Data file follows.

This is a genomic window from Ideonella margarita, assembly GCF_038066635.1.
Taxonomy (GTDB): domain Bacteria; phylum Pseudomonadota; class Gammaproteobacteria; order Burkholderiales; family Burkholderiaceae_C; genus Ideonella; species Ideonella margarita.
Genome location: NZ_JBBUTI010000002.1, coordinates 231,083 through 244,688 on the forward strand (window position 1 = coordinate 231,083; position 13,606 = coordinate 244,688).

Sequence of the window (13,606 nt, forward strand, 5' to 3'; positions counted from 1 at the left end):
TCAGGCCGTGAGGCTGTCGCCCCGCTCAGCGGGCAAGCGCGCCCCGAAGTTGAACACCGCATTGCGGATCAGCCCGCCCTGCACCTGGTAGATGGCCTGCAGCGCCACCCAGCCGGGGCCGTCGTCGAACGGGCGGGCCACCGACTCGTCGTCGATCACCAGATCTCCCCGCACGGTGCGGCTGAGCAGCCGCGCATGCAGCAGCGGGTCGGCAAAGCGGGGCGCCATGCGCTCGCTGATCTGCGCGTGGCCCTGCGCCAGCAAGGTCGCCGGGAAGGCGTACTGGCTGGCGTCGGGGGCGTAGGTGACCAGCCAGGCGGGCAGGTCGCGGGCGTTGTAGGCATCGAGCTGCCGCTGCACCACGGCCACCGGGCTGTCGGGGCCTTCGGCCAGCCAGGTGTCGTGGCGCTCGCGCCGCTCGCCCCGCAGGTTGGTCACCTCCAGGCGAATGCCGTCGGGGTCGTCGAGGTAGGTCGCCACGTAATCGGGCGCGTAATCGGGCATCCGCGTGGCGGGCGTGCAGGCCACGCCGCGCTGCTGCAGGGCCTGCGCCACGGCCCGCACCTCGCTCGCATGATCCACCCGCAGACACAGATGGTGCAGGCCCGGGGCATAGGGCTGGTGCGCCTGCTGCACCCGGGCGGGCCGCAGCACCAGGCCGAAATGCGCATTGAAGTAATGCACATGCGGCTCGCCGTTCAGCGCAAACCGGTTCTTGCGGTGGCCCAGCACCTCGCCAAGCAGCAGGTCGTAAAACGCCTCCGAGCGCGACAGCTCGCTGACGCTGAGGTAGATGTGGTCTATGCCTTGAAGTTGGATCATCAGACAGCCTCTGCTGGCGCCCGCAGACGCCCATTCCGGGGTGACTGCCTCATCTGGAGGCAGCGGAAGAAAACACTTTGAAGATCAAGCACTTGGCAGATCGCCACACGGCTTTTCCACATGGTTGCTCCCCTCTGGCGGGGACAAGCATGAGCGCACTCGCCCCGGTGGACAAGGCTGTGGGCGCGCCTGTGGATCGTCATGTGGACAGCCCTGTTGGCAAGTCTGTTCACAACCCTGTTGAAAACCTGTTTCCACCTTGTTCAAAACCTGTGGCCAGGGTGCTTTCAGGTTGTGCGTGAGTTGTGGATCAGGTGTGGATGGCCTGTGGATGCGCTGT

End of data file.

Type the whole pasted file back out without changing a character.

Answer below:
This is a genomic window from Ideonella margarita, assembly GCF_038066635.1.
Taxonomy (GTDB): domain Bacteria; phylum Pseudomonadota; class Gammaproteobacteria; order Burkholderiales; family Burkholderiaceae_C; genus Ideonella; species Ideonella margarita.
Genome location: NZ_JBBUTI010000002.1, coordinates 231,083 through 244,688 on the forward strand (window position 1 = coordinate 231,083; position 13,606 = coordinate 244,688).

Sequence of the window (13,606 nt, forward strand, 5' to 3'; positions counted from 1 at the left end):
TCAGGCCGTGAGGCTGTCGCCCCGCTCAGCGGGCAAGCGCGCCCCGAAGTTGAACACCGCATTGCGGATCAGCCCGCCCTGCACCTGGTAGATGGCCTGCAGCGCCACCCAGCCGGGGCCGTCGTCGAACGGGCGGGCCACCGACTCGTCGTCGATCACCAGATCTCCCCGCACGGTGCGGCTGAGCAGCCGCGCATGCAGCAGCGGGTCGGCAAAGCGGGGCGCCATGCGCTCGCTGATCTGCGCGTGGCCCTGCGCCAGCAAGGTCGCCGGGAAGGCGTACTGGCTGGCGTCGGGGGCGTAGGTGACCAGCCAGGCGGGCAGGTCGCGGGCGTTGTAGGCATCGAGCTGCCGCTGCACCACGGCCACCGGGCTGTCGGGGCCTTCGGCCAGCCAGGTGTCGTGGCGCTCGCGCCGCTCGCCCCGCAGGTTGGTCACCTCCAGGCGAATGCCGTCGGGGTCGTCGAGGTAGGTCGCCACGTAATCGGGCGCGTAATCGGGCATCCGCGTGGCGGGCGTGCAGGCCACGCCGCGCTGCTGCAGGGCCTGCGCCACGGCCCGCACCTCGCTCGCATGATCCACCCGCAGACACAGATGGTGCAGGCCCGGGGCATAGGGCTGGTGCGCCTGCTGCACCCGGGCGGGCCGCAGCACCAGGCCGAAATGCGCATTGAAGTAATGCACATGCGGCTCGCCGTTCAGCGCAAACCGGTTCTTGCGGTGGCCCAGCACCTCGCCAAGCAGCAGGTCGTAAAACGCCTCCGAGCGCGACAGCTCGCTGACGCTGAGGTAGATGTGGTCTATGCCTTGAAGTTGGATCATCAGACAGCCTCTGCTGGCGCCCGCAGACGCCCATTCCGGGGTGACTGCCTCATCTGGAGGCAGCGGAAGAAAACACTTTGAAGATCAAGCACTTGGCAGATCGCCACACGGCTTTTCCACATGGTTGCTCCCCTCTGGCGGGGACAAGCATGAGCGCACTCGCCCCGGTGGACAAGGCTGTGGGCGCGCCTGTGGATCGTCATGTGGACAGCCCTGTTGGCAAGTCTGTTCACAACCCTGTTGAAAACCTGTTTCCACCTTGTTCAAAACCTGTGGCCAGGGTGCTTTCAGGTTGTGCGTGAGTTGTGGATCAGGTGTGGATGGCCTGTGGATGCGCTGT